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‘Thousands’ of abandoned polyester boats in Belgian waterways
A pilot project in Nieuwpoort on the Belgian coast could offer hope that thousands of abandoned boats along Belgium’s waterways could be recycled. The country’s coastal and inland waterways are full of abandoned boats made of polyester.
The privately owned boats are expensive to get hauled off and so are left to slowly decay. The problem has been flagged up in recent years by both the Netherlands and France, who carried out counts. The Dutch have about 25,000 such boats, and the French some 50,000.
Experts put the number of abandoned boats made of the material at about 140,000 across Europe. While Belgium has no official figures, an investigation by public broadcaster VRT reports that there are ‘thousands’.
While wood and metal boats have more value to haulage companies because of the price paid for materials, polyester brings no return, generally being burned with other waste. That makes haulage prices higher, and so owners who are now elderly or who no longer have time for their boats simply leave them unattended in marinas or abandon them on rivers and canalsides.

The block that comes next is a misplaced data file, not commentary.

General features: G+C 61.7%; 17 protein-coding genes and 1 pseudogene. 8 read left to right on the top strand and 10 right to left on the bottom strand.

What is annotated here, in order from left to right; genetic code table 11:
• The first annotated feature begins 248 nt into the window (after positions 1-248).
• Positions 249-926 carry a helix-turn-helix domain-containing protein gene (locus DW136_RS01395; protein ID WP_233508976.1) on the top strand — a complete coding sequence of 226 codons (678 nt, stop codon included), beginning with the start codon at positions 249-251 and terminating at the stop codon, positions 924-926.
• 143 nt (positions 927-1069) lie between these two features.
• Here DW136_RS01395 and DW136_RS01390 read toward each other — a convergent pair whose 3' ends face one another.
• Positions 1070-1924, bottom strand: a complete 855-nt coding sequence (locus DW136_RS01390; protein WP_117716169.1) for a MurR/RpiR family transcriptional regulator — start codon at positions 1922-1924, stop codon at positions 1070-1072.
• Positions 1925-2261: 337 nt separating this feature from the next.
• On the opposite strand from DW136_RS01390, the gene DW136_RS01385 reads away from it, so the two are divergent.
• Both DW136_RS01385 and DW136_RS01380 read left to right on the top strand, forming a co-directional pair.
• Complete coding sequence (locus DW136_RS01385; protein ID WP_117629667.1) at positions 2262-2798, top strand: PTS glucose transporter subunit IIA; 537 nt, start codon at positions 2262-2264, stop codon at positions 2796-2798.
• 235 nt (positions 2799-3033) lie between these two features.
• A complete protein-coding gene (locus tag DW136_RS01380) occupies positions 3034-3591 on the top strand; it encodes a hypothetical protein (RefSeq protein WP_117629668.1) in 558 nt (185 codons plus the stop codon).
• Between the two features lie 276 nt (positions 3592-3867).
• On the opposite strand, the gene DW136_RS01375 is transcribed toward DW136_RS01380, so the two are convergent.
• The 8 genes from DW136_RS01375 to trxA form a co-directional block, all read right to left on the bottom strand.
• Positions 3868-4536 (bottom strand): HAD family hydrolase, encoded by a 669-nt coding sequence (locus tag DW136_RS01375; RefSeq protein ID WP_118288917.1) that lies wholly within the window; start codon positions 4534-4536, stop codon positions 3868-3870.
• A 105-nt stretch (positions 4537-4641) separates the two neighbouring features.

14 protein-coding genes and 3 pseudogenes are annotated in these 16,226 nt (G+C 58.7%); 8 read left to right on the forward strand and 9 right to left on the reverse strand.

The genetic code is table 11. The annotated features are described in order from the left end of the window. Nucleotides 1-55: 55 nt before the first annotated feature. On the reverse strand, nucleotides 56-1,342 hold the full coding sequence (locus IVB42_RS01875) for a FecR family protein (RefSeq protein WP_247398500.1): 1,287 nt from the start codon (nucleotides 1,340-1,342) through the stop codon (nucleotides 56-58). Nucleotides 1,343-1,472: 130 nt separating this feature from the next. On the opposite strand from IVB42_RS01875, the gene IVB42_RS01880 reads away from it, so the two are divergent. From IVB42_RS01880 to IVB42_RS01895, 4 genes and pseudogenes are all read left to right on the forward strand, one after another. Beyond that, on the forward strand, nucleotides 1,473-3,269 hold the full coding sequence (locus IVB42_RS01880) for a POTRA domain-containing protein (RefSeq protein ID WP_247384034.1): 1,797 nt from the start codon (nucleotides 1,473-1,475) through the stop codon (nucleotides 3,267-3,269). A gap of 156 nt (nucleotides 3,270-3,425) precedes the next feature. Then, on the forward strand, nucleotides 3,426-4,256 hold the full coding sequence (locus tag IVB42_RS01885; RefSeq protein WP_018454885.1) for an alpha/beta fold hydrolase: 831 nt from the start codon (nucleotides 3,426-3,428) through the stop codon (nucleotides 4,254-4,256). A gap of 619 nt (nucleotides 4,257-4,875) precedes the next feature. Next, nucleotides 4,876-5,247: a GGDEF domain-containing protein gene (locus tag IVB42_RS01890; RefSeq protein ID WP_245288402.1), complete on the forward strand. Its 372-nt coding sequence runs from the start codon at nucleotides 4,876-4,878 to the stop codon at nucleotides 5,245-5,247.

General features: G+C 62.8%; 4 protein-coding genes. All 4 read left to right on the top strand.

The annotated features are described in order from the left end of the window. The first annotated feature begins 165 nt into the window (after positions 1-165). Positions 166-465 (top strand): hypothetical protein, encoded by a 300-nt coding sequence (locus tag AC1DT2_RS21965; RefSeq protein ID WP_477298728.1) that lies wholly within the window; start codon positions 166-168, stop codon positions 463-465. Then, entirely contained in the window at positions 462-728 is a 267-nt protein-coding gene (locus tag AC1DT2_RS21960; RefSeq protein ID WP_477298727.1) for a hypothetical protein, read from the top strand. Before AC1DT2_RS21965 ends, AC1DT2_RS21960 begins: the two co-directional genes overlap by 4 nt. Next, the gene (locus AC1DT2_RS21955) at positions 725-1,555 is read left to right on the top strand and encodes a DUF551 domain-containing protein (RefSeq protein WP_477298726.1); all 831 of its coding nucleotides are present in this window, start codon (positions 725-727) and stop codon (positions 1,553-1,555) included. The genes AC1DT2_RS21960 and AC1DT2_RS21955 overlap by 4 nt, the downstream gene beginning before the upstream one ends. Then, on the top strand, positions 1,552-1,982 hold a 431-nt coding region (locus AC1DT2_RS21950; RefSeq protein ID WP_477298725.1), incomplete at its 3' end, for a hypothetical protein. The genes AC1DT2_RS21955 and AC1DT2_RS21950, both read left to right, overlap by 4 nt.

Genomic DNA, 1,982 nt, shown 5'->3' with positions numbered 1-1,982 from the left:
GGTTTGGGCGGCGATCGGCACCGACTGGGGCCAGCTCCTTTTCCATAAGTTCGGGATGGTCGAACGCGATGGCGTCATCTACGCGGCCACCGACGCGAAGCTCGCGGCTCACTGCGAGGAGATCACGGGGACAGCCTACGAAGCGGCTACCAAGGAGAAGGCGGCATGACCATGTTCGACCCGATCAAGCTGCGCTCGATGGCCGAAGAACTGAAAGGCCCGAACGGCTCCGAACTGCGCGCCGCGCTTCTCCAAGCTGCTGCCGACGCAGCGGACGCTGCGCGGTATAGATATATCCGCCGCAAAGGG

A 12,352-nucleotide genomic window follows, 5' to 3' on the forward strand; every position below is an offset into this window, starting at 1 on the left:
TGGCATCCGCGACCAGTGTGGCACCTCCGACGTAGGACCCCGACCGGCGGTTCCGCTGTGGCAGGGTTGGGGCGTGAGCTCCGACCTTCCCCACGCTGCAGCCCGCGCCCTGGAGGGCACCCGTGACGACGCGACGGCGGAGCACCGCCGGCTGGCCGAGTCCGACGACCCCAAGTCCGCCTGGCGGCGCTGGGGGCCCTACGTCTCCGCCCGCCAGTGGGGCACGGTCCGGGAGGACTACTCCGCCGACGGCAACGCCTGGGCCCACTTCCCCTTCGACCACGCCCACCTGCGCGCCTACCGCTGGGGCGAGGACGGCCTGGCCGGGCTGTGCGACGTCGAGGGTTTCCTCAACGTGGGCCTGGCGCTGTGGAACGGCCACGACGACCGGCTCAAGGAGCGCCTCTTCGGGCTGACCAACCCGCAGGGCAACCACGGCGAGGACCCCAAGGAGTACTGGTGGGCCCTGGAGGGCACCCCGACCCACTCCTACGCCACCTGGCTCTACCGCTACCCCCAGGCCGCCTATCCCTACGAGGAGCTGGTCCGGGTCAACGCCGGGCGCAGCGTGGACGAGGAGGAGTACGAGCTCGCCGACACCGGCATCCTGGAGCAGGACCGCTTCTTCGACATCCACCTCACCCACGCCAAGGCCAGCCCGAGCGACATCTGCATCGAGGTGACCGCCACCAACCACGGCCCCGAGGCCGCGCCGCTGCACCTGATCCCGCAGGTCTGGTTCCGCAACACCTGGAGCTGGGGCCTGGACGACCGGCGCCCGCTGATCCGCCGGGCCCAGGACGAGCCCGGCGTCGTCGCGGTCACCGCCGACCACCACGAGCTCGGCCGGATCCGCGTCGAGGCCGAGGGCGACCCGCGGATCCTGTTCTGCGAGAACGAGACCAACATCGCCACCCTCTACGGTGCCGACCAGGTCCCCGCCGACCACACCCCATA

Marinas sometimes haul abandoned boats onto shore, where they are then left to dilapidate. According to a spokesperson at the Nieuwpoort marina, sometimes a boat owner dies, and the family has no idea what to do about the boat or don’t want to pay to have it hauled away. After decades, the boats are simply forgotten. Nieuwpoort alone has 50 old boats in dry dock.
Some countries have taken steps to tackle the problem, none more so than Belgium’s neighbour to south, which launched the Association pour la Plaisance Eco-Responsable specifically to recycle boats made of polyester. So far, France has recycled 2,500 of the boats.
Nieuwpoort is now working with waste management agency Ovam on a pilot project to recycle its abandoned polyester boats. It is in its infancy, but if successful, it could provide a solution for the entire country.
Photo courtesy VRT